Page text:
As Valley changes, so does CSUN

Daily Sundial

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Orval Buck, a 67-year-old CSUN graduate, said he remembered what most students at CSUN looked like 40 years ago – most of them were white.

“The Valley was mostly a middle-class white area, as was most of the college,” said Buck, who graduated in 1966. “The whole Valley was full of new suburban areas, but you could tell things were beginning to change.”

The ethnic makeup of CSUN students has changed drastically since Buck attended CSUN, or San Fernando Valley State College, as it was called in the 1960s.

“The school was mostly white with a small but growing amount of Latinos,” Buck said. “There were very few blacks.”

By Fall 2004 just 32.4 percent of CSUN students called themselves white, with 25.9 percent Latinos and 7.5 percent African-Americans, according to an Institutional Research survey. 16.8 percent of CSUN students declined to state their ethnic background.

These shifts in the racial makeup of CSUN students are due mostly to demographic changes that occurred in the areas surrounding CSUN and university efforts to reach out to local high schools, according to university officials.

Since the campus first opened in 1956, the San Fernando Valley’s ethnic demographics have changed dramatically.

The changing ethnic composition of the university has mirrored the San Fernando Valley’s, according to Eugene Turner, CSUN professor of geography, who has studied the demographics of the area.

“This area used to be mostly white as the population of Los Angeles expanded into the Valley,” Turner said. “Now the white population has declined and the Latino and Asian population numbers are growing, with the black population holding steady.”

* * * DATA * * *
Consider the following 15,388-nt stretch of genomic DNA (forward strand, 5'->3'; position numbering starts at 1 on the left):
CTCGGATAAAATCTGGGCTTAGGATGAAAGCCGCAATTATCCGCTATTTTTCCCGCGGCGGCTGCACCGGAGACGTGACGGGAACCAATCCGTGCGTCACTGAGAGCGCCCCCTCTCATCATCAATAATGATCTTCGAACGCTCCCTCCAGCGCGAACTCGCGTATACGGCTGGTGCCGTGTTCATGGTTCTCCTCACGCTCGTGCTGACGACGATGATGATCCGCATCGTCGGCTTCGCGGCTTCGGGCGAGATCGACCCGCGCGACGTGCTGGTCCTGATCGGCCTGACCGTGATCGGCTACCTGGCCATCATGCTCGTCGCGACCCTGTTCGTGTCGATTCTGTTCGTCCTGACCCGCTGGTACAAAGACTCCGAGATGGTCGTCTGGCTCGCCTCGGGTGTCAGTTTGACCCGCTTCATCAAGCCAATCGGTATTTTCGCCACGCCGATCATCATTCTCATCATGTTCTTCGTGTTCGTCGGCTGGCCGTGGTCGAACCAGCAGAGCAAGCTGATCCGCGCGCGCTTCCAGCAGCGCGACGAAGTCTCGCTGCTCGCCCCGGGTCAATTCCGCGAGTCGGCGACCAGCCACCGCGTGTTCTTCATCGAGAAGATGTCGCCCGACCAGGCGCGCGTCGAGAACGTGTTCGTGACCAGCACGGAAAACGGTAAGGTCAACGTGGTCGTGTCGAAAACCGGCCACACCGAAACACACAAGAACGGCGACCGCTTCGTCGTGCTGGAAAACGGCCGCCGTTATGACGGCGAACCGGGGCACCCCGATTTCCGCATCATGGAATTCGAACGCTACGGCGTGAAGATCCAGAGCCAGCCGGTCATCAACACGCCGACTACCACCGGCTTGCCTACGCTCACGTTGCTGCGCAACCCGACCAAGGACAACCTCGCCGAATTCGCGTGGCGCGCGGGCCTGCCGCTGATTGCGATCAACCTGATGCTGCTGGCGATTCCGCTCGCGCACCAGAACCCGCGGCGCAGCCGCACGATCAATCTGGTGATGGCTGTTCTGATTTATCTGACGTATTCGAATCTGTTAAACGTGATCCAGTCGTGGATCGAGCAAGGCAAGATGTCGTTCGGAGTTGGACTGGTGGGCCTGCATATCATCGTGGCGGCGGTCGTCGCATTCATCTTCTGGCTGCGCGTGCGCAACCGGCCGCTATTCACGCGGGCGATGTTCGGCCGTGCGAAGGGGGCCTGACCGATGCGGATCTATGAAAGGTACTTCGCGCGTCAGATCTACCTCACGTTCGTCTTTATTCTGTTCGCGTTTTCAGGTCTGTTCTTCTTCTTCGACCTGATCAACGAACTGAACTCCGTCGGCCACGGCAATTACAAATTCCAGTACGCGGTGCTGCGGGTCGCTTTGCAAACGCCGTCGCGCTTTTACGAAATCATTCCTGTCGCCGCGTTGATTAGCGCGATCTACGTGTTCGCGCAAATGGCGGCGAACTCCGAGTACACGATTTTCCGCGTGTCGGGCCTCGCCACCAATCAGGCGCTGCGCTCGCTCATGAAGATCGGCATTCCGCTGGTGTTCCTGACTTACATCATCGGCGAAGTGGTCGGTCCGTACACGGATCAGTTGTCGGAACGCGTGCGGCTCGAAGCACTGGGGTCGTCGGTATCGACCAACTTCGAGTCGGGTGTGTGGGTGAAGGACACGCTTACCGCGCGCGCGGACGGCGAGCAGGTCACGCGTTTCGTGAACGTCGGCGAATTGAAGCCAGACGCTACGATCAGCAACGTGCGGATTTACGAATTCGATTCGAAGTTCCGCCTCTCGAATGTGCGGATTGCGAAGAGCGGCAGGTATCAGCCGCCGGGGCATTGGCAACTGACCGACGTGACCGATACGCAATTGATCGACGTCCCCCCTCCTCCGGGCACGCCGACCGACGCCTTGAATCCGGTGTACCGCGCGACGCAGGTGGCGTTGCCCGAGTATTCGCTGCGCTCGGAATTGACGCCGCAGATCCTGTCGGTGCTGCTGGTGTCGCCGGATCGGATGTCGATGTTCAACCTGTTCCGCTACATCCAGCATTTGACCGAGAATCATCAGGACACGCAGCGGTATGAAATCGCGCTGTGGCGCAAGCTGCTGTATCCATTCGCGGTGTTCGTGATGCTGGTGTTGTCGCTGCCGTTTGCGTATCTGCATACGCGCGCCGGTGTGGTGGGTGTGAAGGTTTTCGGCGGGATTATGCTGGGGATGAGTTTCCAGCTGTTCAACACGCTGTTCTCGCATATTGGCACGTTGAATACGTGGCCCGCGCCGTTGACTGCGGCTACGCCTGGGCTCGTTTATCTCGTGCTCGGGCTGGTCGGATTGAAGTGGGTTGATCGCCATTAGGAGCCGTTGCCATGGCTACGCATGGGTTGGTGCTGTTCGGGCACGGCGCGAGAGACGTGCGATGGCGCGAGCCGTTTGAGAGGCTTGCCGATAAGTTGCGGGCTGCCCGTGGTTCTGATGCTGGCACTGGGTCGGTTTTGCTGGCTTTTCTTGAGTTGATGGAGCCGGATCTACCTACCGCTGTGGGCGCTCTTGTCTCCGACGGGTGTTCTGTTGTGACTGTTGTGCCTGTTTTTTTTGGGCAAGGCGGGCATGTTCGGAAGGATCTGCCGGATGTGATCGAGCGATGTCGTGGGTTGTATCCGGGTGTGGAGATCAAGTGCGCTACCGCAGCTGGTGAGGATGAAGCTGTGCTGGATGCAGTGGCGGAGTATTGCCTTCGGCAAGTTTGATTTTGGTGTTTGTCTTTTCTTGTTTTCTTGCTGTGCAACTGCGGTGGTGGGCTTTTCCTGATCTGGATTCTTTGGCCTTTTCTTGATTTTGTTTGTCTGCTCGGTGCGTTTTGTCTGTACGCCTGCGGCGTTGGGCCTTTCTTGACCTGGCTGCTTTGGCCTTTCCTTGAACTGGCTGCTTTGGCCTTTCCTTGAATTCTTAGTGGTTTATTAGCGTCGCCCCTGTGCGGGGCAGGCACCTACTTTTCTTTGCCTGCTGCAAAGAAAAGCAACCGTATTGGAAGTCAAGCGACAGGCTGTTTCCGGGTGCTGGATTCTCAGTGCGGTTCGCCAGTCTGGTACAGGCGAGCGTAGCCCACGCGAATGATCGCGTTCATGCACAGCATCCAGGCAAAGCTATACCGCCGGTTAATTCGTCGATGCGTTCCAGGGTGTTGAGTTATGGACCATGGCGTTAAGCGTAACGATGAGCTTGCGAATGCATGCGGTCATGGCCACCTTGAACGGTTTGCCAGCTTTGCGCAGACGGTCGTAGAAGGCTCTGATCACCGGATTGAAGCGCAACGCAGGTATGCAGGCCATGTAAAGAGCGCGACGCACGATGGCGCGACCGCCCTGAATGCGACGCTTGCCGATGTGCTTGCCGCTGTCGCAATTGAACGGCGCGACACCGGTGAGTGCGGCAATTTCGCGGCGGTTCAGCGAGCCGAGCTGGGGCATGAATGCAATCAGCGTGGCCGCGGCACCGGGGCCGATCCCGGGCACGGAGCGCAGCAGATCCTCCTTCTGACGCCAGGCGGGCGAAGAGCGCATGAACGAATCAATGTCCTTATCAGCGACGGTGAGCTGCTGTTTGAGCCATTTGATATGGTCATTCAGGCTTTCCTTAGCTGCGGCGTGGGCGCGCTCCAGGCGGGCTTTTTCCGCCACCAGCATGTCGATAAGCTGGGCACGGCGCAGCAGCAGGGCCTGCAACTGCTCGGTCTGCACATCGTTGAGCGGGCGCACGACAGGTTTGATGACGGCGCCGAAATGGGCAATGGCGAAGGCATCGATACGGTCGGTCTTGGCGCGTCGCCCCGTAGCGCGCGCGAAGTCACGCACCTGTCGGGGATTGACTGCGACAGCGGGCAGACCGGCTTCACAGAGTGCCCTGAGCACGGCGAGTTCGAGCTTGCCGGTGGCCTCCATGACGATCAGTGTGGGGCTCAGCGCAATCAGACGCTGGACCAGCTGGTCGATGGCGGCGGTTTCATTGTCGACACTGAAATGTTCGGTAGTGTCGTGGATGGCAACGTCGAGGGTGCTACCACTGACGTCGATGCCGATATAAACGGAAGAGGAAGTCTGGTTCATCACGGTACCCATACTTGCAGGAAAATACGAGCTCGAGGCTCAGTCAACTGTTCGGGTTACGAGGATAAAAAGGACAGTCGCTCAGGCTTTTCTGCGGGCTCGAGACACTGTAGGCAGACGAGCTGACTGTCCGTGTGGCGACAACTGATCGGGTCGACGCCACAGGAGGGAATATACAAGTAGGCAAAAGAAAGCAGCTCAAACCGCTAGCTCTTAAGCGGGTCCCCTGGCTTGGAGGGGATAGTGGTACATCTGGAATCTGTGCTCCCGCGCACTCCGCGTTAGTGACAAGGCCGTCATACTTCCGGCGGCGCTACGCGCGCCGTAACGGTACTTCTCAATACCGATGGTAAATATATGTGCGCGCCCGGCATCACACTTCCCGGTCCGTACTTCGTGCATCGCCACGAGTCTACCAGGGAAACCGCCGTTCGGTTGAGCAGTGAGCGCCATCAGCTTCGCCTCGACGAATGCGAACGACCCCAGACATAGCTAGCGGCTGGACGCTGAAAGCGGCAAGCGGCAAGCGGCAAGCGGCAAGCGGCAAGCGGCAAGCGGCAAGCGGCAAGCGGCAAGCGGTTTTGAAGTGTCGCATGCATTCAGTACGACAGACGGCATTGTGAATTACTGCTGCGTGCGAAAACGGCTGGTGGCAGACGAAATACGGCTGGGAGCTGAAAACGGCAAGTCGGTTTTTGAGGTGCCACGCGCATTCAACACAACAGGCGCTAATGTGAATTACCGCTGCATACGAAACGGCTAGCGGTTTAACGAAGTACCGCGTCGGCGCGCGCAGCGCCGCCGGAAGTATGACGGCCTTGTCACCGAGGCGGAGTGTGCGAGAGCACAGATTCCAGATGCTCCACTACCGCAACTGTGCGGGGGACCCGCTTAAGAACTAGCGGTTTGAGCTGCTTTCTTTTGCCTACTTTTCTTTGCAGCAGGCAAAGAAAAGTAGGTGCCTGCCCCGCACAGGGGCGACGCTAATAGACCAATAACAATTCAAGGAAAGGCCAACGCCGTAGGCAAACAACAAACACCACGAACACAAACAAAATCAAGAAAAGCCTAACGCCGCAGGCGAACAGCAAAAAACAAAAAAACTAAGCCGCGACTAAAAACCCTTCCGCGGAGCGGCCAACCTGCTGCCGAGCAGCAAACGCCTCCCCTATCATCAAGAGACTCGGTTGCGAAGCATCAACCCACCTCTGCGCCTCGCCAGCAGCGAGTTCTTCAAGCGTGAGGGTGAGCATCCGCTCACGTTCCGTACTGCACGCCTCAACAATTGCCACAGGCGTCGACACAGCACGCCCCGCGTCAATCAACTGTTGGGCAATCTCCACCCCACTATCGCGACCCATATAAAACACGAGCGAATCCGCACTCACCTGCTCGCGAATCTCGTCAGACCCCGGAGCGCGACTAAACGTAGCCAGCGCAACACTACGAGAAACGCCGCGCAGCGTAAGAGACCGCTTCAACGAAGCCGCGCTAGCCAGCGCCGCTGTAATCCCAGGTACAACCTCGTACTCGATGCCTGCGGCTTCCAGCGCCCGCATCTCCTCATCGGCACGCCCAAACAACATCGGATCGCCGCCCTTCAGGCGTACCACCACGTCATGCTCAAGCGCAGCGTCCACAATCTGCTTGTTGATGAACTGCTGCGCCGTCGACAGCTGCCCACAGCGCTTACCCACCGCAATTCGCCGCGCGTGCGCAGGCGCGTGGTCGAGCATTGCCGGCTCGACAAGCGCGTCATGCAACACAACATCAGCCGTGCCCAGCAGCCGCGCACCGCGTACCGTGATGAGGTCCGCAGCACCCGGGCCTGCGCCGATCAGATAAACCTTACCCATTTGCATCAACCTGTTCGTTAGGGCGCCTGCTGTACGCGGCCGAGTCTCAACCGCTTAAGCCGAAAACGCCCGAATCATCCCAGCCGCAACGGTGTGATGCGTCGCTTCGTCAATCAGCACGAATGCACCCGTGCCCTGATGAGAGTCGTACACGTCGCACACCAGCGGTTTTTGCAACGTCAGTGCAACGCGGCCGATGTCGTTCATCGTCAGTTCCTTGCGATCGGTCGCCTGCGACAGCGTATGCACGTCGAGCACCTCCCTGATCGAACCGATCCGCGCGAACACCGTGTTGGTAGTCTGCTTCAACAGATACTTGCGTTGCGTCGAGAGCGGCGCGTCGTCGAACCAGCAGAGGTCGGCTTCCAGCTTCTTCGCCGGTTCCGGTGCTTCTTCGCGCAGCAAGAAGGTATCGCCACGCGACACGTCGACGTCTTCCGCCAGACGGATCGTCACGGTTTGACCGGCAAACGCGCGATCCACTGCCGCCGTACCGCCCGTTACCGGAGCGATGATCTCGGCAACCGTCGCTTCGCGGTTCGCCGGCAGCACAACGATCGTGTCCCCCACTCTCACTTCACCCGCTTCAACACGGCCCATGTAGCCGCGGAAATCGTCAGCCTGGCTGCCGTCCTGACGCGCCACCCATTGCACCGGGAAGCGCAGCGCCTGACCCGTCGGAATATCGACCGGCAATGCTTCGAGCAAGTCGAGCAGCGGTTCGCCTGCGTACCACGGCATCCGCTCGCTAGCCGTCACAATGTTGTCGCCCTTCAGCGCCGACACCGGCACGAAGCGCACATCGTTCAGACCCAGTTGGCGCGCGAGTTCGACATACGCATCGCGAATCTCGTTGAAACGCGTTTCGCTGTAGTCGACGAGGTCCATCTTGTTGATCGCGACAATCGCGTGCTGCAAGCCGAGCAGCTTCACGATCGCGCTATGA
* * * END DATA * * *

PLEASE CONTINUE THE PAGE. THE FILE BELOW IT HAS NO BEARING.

These changes mirror the growth in the amount of minority students at CSUN, which has increased the number of Latinos from 7.1 percent of the student population in 1985 to 25.9 percent in the fall of 2004, according to Institutional Research. The black student population has increased from 5.1 percent to 7.5 percent in the same period. The Asian student population has remained steady at around 8 percent.

Terry Piper, vice president for Student Affairs, said that as the area that CSUN serves has changed, so has the ethnic makeup of the university.

“We have a historic relationship with the area,” said Piper. “We are committed to serving the community, whatever the ethnic makeup.”

The university recruits students from high schools and community colleges that have majority student body populations from low-income areas. Because of Proposition 209, which eliminated race-based considerations in admissions, California public universities cannot directly target minority groups for recruitment.

The Equal Opportunity Program helps low-income, first-generation college students successfully attend CSUN. Most EOP students are from ethnic minority groups.

Doris Clark, director of EOP admissions, said that EOP recruits students who meet the criteria for the program without any racial preference.

“Now it is true that the many of the EOP students are from ethnic minority groups,” Clark said. “But that’s just the makeup of many of the schools we recruit from in the area.”

The Student Outreach and Recruitment Services office sends representatives to high schools and community colleges, where they spread the word about the university to students who may not be aware that they are eligible to come to CSUN.

Javier Hernandez, director of Student Outreach, said most of the schools that feed students into CSUN have large minority populations, which accounts for the large amount of minority students at CSUN.

Danielle Jackson, junior psychology major, said the large diversity of the campus is one of the things she likes most about CSUN.

“Parking is so hard, and classes are hard to get,” Jackson said. “But it’s cool that we get to meet all kinds of people.”

Buck remembers fondly the way CSUN used to be: small, with less than half the students that it has today. But he is glad for some of the big changes that have happened.

“I knew back then that there would be a day when the school would have a lot more people of color. I think it’s a lot better this way,” Buck said.

Robert McDonald can be reached at Robert Mcdonald.690@csun.edu.